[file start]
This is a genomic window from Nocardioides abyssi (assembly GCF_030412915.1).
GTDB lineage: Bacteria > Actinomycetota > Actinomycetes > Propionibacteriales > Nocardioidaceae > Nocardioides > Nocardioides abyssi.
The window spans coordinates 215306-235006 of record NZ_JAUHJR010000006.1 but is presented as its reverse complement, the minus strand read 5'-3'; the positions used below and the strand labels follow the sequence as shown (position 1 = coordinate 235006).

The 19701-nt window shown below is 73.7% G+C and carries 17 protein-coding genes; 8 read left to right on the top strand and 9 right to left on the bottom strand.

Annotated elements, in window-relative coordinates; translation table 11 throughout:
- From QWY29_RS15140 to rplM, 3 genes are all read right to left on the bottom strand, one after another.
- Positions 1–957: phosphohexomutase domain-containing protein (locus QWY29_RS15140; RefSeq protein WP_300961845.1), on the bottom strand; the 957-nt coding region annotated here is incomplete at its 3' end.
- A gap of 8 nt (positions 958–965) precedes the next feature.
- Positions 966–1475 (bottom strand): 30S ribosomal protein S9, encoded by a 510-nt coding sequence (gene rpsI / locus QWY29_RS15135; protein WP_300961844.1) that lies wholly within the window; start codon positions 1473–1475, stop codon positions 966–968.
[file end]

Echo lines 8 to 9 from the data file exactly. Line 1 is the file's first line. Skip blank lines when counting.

- A gap of 8 nt (positions 958–965) precedes the next feature.
- Positions 966–1475 (bottom strand): 30S ribosomal protein S9, encoded by a 510-nt coding sequence (gene rpsI / locus QWY29_RS15135; protein WP_300961844.1) that lies wholly within the window; start codon positions 1473–1475, stop codon positions 966–968.